This sequel has a lot of expectations to live up to. The first Guy Ritchie directed Sherlock Holmes amassed over $524 million at the worldwide box office and remains in the Top 100 grossing films of all time.
As you’d hope, in Sherlock Holmes: A Game Of Shadows the original bromance is back with a vengeance! Guy Ritchie has delivered once again (after a few turkeys mind!), as the on-screen chemistry between Jude Law and Robert Downey Jnr. is superb – reminiscent of Butch Cassidy and the Sundance Kid. The supporting cast is also tremendous in their roles, although some of the parts are just too small. Eddie Marsan as Inspector Lestrade is most notably missing screen time – blink and you’ll miss him – as is the excellent Geraldine James as the long-suffering Mrs Hudson (though I can’t help but think of her as one of the prostitutes from Band Of Gold!).
The plot follows on from the first film, where Holmes (Downey) feels something is afoot and has discovered a web of death and destruction, realising his nemesis Moriarty (played menacingly by Jared Harris) is at the very heart of it. This result in a wonderful romp across pre-war-torn Europe, where Holmes, Watson and the gypsy Sim (Noomi Rapace) try to foil Moriarty’s dastardly deeds.
This is obviously a labour of love for all concerned. The script, cinematography, editing, acting and music (Hans Zimmerman) all fuse together perfectly. The main action set pieces are excellent, including a train journey where Holmes dresses as a woman to help protect Watson and his new wife (Kelly Reilly).This is enjoyable partly due to the disdain Holmes feels towards this woman, as it’s evident he feels she has spoiled his relationship/partnership with Watson (it’s oddly reminiscent of the contempt Family Guy characters feel towards Meg). A pony trek across snow-covered Europe with Holmes is hilarious, and the final scenes in Switzerland, where the protagonist and antagonist go head to head over a game of chess, are extremely exciting.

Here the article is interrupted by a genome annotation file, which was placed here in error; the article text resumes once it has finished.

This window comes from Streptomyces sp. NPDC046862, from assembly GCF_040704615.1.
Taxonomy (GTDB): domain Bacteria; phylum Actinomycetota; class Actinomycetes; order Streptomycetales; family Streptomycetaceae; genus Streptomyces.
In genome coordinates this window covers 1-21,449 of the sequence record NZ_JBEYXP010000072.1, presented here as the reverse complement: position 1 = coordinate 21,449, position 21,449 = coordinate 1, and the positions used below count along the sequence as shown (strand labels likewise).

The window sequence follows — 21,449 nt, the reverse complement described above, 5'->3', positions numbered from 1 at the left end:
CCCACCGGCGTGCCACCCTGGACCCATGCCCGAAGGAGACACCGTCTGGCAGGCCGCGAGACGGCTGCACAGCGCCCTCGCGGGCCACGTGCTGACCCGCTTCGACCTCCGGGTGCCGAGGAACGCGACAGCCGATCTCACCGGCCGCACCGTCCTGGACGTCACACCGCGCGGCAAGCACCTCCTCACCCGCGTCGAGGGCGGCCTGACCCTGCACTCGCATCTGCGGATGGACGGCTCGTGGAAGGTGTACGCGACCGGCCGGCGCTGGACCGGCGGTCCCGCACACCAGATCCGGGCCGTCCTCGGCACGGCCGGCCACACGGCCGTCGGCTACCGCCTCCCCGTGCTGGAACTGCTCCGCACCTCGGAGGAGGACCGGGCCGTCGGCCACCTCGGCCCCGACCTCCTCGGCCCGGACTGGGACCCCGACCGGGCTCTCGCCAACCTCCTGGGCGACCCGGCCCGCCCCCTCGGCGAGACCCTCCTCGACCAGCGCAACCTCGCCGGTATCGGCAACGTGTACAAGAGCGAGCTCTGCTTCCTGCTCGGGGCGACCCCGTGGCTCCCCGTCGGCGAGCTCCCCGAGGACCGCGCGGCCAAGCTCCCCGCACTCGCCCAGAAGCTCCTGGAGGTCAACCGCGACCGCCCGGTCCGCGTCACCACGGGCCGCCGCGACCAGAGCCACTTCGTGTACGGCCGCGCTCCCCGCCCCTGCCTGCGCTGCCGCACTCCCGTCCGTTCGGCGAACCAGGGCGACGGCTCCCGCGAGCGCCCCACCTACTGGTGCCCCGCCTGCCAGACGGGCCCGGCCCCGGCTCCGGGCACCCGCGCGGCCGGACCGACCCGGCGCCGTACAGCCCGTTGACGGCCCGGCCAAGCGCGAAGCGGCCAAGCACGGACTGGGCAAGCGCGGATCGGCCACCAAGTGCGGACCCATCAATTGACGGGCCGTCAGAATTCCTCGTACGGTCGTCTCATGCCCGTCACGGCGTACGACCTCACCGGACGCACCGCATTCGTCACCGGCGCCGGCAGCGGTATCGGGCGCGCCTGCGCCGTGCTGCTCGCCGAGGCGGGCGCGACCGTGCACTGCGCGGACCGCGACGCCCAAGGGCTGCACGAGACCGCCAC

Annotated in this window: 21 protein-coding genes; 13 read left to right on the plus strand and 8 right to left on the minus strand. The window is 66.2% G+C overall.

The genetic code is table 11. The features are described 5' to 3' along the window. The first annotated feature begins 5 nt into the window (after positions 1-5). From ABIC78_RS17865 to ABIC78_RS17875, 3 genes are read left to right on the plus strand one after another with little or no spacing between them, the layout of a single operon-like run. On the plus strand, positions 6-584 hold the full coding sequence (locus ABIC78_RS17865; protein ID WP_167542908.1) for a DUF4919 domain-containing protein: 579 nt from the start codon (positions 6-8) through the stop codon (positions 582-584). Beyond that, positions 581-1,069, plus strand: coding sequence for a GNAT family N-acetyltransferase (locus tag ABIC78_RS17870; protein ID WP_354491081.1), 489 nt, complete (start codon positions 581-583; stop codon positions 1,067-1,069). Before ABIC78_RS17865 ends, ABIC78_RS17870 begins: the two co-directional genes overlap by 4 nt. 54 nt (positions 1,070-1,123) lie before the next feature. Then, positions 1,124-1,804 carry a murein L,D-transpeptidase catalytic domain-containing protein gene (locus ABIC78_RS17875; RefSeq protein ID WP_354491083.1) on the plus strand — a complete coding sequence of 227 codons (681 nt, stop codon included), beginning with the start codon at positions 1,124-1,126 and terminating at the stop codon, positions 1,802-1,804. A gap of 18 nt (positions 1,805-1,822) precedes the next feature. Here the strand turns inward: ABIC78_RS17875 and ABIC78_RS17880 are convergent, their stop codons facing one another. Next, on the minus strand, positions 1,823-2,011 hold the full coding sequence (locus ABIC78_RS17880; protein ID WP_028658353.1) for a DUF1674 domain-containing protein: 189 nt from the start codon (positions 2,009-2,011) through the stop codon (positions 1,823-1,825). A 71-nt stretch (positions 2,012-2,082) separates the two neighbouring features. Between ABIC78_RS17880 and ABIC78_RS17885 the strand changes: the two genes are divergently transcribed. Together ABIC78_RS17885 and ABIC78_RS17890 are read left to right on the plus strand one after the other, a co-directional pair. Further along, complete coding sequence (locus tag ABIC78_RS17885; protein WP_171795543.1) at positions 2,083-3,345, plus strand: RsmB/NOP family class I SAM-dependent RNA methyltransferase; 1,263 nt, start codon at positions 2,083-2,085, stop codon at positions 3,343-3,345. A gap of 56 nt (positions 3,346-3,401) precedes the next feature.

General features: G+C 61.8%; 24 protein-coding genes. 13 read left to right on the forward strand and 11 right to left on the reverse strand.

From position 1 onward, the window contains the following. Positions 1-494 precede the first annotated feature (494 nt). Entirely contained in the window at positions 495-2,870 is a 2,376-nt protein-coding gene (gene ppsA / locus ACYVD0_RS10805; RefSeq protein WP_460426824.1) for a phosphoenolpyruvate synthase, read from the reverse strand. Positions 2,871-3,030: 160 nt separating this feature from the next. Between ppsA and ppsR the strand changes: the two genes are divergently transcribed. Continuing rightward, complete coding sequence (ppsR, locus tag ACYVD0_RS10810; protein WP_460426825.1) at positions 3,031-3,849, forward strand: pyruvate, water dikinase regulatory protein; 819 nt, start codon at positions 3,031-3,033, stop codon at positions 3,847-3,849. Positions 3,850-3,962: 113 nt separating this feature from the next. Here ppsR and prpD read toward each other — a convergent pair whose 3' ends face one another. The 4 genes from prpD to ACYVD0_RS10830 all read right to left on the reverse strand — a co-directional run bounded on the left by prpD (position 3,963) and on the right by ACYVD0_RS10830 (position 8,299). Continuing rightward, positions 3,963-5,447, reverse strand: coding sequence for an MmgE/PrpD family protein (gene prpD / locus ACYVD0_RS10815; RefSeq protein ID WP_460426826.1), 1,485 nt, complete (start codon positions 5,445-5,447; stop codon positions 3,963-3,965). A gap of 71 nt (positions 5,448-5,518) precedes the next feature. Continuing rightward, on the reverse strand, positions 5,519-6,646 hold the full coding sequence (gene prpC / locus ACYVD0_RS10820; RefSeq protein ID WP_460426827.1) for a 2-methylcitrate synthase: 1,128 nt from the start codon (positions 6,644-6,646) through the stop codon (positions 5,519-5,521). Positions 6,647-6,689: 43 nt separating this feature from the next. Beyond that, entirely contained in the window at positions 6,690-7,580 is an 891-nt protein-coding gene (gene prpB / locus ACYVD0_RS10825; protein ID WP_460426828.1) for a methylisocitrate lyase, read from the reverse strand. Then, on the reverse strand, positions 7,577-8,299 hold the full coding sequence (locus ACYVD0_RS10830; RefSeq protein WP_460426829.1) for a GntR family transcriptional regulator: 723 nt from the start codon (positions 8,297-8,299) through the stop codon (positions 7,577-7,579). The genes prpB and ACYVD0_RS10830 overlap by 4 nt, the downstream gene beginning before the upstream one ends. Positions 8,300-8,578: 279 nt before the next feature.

Guy Ritchie also introduces us to the character of Mycroft (Stephen Fry), who is Holmes’ smarter brother and relishes calling Sherlock ‘Shirley’. Ritchie has given us many hunks (gay icons) over the years in his catalogue of films – Tom Hardy, Gerard Butler, Brad Pitt, Jason Statham and…err…Vinnie Jones – but now he has topped the lot by giving us a very naked scene-stealing Stephen Fry. What more could you ask for?
Ritchie has given us a perfect, contemporary Holmes in the guise of Downey Jnr, which will be recognised as one of the great portrayals of this literary character, alongside Basil Rathbone and Jeremy Brett. However Holmes would be nothing without his long-suffering partner, played splendidly by Law.
The only part of the film I was disappointed with was Noomi Rapace’s performance as the gypsy Sim. I had high expectations of her as I had been a huge fan of the original Scandinavian Girl With the Dragon Tattoo film series and as a result I expected so much more from her. She wanders through the film looking somewhat lost. With the chemistry between Law and Downey Jr., her character almost seems irrelevant as she gets acted off the screen.
Overall Verdict: A very entertaining and energetic action film. It is evident that Guy Ritchie has matured as a director, with the relationships between all the characters very believable and the chemistry electric.
Reviewer: Stephen Sclater